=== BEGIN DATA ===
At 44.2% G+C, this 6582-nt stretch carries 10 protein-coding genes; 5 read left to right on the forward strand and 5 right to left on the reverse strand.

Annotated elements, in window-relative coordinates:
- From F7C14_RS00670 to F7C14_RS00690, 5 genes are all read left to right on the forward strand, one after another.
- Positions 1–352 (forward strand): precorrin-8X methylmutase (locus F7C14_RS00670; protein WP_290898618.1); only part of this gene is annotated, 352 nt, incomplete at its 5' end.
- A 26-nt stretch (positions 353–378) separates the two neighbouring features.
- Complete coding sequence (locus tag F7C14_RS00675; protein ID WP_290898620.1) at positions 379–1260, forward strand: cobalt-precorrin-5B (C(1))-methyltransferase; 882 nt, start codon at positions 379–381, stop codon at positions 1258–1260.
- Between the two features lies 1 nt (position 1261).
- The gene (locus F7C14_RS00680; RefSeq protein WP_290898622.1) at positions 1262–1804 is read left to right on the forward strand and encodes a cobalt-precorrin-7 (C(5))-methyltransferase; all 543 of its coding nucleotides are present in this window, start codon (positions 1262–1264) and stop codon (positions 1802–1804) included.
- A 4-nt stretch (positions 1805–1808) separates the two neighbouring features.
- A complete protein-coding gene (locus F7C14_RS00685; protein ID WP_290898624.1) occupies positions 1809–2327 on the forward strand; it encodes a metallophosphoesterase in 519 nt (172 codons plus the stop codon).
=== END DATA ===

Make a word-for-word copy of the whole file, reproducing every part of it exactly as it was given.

At 44.2% G+C, this 6582-nt stretch carries 10 protein-coding genes; 5 read left to right on the forward strand and 5 right to left on the reverse strand.

Annotated elements, in window-relative coordinates:
- From F7C14_RS00670 to F7C14_RS00690, 5 genes are all read left to right on the forward strand, one after another.
- Positions 1–352 (forward strand): precorrin-8X methylmutase (locus F7C14_RS00670; protein WP_290898618.1); only part of this gene is annotated, 352 nt, incomplete at its 5' end.
- A 26-nt stretch (positions 353–378) separates the two neighbouring features.
- Complete coding sequence (locus tag F7C14_RS00675; protein ID WP_290898620.1) at positions 379–1260, forward strand: cobalt-precorrin-5B (C(1))-methyltransferase; 882 nt, start codon at positions 379–381, stop codon at positions 1258–1260.
- Between the two features lies 1 nt (position 1261).
- The gene (locus F7C14_RS00680; RefSeq protein WP_290898622.1) at positions 1262–1804 is read left to right on the forward strand and encodes a cobalt-precorrin-7 (C(5))-methyltransferase; all 543 of its coding nucleotides are present in this window, start codon (positions 1262–1264) and stop codon (positions 1802–1804) included.
- A 4-nt stretch (positions 1805–1808) separates the two neighbouring features.
- A complete protein-coding gene (locus F7C14_RS00685; protein ID WP_290898624.1) occupies positions 1809–2327 on the forward strand; it encodes a metallophosphoesterase in 519 nt (172 codons plus the stop codon).